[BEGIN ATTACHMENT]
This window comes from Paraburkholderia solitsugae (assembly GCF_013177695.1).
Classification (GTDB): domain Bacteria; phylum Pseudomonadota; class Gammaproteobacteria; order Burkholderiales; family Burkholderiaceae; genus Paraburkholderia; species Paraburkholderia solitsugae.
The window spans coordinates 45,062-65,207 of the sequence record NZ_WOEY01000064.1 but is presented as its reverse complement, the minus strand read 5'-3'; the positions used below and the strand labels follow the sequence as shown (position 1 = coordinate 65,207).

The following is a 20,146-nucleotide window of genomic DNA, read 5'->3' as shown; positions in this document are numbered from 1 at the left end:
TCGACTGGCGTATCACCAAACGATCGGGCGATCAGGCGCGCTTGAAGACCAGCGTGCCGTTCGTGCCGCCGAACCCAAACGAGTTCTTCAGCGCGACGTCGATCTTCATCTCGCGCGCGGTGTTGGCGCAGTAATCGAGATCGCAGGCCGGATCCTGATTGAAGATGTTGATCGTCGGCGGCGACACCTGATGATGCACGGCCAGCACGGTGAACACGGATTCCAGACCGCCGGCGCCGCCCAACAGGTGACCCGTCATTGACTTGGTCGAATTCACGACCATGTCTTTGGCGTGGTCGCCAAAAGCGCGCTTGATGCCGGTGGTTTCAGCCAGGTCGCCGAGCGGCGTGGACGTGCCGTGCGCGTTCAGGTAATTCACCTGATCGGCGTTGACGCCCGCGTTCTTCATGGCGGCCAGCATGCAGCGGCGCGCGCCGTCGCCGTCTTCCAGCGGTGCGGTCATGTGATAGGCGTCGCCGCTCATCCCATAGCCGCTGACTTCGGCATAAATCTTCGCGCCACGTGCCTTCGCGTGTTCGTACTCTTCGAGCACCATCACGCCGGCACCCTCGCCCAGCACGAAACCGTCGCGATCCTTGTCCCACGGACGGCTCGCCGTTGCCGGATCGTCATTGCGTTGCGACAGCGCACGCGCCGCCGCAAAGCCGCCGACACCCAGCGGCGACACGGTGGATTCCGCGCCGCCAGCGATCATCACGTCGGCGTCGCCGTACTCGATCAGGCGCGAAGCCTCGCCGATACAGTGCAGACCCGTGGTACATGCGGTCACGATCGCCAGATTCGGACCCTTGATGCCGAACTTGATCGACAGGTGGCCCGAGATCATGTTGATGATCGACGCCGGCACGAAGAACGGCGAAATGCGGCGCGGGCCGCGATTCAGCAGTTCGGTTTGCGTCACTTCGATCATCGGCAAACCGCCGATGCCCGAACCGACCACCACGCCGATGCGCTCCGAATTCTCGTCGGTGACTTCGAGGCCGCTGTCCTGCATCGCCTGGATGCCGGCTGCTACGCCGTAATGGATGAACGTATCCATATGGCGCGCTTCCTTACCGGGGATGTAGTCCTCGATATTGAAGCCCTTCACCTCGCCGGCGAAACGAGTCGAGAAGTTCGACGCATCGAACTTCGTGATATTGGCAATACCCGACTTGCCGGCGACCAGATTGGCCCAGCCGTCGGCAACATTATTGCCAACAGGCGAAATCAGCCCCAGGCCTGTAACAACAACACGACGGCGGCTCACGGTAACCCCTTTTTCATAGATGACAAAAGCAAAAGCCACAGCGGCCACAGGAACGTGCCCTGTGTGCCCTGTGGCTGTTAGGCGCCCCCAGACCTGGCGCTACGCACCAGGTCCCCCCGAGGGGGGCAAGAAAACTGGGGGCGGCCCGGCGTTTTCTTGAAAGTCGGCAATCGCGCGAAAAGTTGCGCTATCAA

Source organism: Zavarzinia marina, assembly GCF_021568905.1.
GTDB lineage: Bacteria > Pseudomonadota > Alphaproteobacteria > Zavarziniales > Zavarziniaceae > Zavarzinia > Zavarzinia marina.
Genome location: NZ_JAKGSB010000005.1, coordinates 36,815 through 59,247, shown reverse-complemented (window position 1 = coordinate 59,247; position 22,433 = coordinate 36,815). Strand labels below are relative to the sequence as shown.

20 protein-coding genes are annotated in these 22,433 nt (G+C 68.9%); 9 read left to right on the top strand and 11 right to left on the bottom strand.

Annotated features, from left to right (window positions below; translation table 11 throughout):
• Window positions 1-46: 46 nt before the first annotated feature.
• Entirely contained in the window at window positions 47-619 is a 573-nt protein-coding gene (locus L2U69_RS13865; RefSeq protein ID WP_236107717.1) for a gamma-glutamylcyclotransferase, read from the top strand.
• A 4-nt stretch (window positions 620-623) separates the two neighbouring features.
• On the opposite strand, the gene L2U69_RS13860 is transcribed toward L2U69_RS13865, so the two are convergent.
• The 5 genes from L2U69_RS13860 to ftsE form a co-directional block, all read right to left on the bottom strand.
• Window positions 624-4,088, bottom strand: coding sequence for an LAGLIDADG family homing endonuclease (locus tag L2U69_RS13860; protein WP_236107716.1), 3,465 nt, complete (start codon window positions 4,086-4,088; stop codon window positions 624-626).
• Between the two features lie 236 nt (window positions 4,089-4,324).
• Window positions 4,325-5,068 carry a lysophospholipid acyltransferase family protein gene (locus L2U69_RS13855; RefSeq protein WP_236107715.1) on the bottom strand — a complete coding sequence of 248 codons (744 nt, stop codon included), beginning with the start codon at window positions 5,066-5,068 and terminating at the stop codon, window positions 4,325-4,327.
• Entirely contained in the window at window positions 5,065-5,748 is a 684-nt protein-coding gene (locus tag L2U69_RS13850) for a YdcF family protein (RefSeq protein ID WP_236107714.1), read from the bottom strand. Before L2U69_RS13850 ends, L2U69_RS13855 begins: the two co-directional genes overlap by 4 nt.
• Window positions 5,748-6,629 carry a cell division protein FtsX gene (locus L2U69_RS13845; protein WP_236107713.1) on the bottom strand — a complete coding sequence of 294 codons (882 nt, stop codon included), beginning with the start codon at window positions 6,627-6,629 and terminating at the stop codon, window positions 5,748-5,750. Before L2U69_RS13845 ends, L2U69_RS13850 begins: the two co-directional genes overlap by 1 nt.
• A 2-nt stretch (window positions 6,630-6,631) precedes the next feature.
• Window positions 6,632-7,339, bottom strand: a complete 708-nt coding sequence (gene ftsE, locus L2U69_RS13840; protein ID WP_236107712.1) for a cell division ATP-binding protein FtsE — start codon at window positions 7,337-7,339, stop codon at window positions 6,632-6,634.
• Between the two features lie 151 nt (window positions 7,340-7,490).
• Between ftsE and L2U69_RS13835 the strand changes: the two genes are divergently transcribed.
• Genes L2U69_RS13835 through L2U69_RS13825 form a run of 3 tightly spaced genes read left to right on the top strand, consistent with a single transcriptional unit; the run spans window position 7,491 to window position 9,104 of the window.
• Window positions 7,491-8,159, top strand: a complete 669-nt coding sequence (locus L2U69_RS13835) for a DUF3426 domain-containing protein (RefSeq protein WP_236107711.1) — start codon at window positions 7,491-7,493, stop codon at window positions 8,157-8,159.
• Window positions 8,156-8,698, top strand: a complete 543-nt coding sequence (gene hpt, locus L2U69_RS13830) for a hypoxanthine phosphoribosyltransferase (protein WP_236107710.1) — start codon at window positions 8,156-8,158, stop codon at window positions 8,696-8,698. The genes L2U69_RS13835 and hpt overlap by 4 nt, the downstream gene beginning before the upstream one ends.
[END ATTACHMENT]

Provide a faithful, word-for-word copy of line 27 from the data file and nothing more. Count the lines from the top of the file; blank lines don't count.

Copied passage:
• Window positions 8,156-8,698, top strand: a complete 543-nt coding sequence (gene hpt, locus L2U69_RS13830) for a hypoxanthine phosphoribosyltransferase (protein WP_236107710.1) — start codon at window positions 8,156-8,158, stop codon at window positions 8,696-8,698. The genes L2U69_RS13835 and hpt overlap by 4 nt, the downstream gene beginning before the upstream one ends.